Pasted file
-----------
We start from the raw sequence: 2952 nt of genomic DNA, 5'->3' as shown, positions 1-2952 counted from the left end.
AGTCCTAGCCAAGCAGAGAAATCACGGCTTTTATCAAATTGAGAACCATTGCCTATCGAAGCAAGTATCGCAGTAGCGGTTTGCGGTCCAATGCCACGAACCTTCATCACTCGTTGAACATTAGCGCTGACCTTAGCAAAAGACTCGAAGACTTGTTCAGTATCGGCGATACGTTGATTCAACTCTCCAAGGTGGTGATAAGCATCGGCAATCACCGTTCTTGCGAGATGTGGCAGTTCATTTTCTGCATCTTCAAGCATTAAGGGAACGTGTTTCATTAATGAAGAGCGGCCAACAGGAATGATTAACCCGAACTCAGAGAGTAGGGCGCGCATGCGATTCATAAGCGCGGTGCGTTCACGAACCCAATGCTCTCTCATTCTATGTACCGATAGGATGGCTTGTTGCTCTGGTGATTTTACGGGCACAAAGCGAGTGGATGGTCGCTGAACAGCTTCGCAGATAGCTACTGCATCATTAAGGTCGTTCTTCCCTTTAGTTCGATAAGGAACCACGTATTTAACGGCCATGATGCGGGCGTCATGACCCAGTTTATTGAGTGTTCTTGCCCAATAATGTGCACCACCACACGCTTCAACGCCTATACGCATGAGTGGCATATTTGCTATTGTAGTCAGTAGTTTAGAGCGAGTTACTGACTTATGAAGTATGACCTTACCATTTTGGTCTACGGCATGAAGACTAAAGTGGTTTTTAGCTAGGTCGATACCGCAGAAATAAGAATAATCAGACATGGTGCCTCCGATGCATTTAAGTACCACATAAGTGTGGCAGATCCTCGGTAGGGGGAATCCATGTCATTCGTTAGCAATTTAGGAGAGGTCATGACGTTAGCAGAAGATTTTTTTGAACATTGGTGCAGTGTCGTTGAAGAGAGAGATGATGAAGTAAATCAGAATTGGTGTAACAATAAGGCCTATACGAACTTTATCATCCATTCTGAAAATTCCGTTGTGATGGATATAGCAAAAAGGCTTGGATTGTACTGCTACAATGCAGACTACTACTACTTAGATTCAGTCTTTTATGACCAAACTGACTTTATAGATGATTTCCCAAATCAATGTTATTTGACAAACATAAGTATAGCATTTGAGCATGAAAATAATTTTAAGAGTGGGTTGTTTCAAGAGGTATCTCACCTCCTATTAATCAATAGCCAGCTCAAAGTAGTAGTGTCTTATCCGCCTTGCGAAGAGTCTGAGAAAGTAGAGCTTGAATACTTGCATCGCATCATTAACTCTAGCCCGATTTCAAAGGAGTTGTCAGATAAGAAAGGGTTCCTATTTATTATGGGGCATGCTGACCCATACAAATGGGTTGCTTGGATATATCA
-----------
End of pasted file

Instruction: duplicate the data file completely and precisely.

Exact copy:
We start from the raw sequence: 2952 nt of genomic DNA, 5'->3' as shown, positions 1-2952 counted from the left end.
AGTCCTAGCCAAGCAGAGAAATCACGGCTTTTATCAAATTGAGAACCATTGCCTATCGAAGCAAGTATCGCAGTAGCGGTTTGCGGTCCAATGCCACGAACCTTCATCACTCGTTGAACATTAGCGCTGACCTTAGCAAAAGACTCGAAGACTTGTTCAGTATCGGCGATACGTTGATTCAACTCTCCAAGGTGGTGATAAGCATCGGCAATCACCGTTCTTGCGAGATGTGGCAGTTCATTTTCTGCATCTTCAAGCATTAAGGGAACGTGTTTCATTAATGAAGAGCGGCCAACAGGAATGATTAACCCGAACTCAGAGAGTAGGGCGCGCATGCGATTCATAAGCGCGGTGCGTTCACGAACCCAATGCTCTCTCATTCTATGTACCGATAGGATGGCTTGTTGCTCTGGTGATTTTACGGGCACAAAGCGAGTGGATGGTCGCTGAACAGCTTCGCAGATAGCTACTGCATCATTAAGGTCGTTCTTCCCTTTAGTTCGATAAGGAACCACGTATTTAACGGCCATGATGCGGGCGTCATGACCCAGTTTATTGAGTGTTCTTGCCCAATAATGTGCACCACCACACGCTTCAACGCCTATACGCATGAGTGGCATATTTGCTATTGTAGTCAGTAGTTTAGAGCGAGTTACTGACTTATGAAGTATGACCTTACCATTTTGGTCTACGGCATGAAGACTAAAGTGGTTTTTAGCTAGGTCGATACCGCAGAAATAAGAATAATCAGACATGGTGCCTCCGATGCATTTAAGTACCACATAAGTGTGGCAGATCCTCGGTAGGGGGAATCCATGTCATTCGTTAGCAATTTAGGAGAGGTCATGACGTTAGCAGAAGATTTTTTTGAACATTGGTGCAGTGTCGTTGAAGAGAGAGATGATGAAGTAAATCAGAATTGGTGTAACAATAAGGCCTATACGAACTTTATCATCCATTCTGAAAATTCCGTTGTGATGGATATAGCAAAAAGGCTTGGATTGTACTGCTACAATGCAGACTACTACTACTTAGATTCAGTCTTTTATGACCAAACTGACTTTATAGATGATTTCCCAAATCAATGTTATTTGACAAACATAAGTATAGCATTTGAGCATGAAAATAATTTTAAGAGTGGGTTGTTTCAAGAGGTATCTCACCTCCTATTAATCAATAGCCAGCTCAAAGTAGTAGTGTCTTATCCGCCTTGCGAAGAGTCTGAGAAAGTAGAGCTTGAATACTTGCATCGCATCATTAACTCTAGCCCGATTTCAAAGGAGTTGTCAGATAAGAAAGGGTTCCTATTTATTATGGGGCATGCTGACCCATACAAATGGGTTGCTTGGATATATCA